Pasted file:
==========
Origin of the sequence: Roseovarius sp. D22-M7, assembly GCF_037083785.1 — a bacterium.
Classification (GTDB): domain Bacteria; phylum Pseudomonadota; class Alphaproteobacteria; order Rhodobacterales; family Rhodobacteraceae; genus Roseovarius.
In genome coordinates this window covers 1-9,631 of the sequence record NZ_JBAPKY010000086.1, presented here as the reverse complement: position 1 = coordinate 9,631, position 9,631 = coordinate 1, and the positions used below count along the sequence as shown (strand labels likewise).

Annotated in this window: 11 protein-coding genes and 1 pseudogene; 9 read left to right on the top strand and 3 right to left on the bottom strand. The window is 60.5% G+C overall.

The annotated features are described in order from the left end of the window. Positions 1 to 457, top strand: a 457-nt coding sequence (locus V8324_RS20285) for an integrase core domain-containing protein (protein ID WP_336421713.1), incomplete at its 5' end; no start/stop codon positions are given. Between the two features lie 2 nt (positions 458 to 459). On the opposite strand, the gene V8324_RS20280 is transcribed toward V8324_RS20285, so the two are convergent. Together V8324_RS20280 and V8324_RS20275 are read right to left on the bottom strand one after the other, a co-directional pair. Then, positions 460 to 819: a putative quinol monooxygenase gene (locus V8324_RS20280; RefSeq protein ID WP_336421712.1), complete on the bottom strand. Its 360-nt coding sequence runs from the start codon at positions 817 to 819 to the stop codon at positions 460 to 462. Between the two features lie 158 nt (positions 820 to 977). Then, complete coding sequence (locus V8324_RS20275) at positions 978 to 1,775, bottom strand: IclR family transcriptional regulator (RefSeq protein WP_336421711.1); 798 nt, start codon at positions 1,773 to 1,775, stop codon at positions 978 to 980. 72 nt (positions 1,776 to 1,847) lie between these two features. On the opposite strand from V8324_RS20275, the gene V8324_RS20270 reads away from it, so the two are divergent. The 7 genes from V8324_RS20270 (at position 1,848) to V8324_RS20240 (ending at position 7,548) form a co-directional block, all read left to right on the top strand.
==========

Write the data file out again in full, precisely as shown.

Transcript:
Origin of the sequence: Roseovarius sp. D22-M7, assembly GCF_037083785.1 — a bacterium.
Classification (GTDB): domain Bacteria; phylum Pseudomonadota; class Alphaproteobacteria; order Rhodobacterales; family Rhodobacteraceae; genus Roseovarius.
In genome coordinates this window covers 1-9,631 of the sequence record NZ_JBAPKY010000086.1, presented here as the reverse complement: position 1 = coordinate 9,631, position 9,631 = coordinate 1, and the positions used below count along the sequence as shown (strand labels likewise).

Annotated in this window: 11 protein-coding genes and 1 pseudogene; 9 read left to right on the top strand and 3 right to left on the bottom strand. The window is 60.5% G+C overall.

The annotated features are described in order from the left end of the window. Positions 1 to 457, top strand: a 457-nt coding sequence (locus V8324_RS20285) for an integrase core domain-containing protein (protein ID WP_336421713.1), incomplete at its 5' end; no start/stop codon positions are given. Between the two features lie 2 nt (positions 458 to 459). On the opposite strand, the gene V8324_RS20280 is transcribed toward V8324_RS20285, so the two are convergent. Together V8324_RS20280 and V8324_RS20275 are read right to left on the bottom strand one after the other, a co-directional pair. Then, positions 460 to 819: a putative quinol monooxygenase gene (locus V8324_RS20280; RefSeq protein ID WP_336421712.1), complete on the bottom strand. Its 360-nt coding sequence runs from the start codon at positions 817 to 819 to the stop codon at positions 460 to 462. Between the two features lie 158 nt (positions 820 to 977). Then, complete coding sequence (locus V8324_RS20275) at positions 978 to 1,775, bottom strand: IclR family transcriptional regulator (RefSeq protein WP_336421711.1); 798 nt, start codon at positions 1,773 to 1,775, stop codon at positions 978 to 980. 72 nt (positions 1,776 to 1,847) lie between these two features. On the opposite strand from V8324_RS20275, the gene V8324_RS20270 reads away from it, so the two are divergent. The 7 genes from V8324_RS20270 (at position 1,848) to V8324_RS20240 (ending at position 7,548) form a co-directional block, all read left to right on the top strand.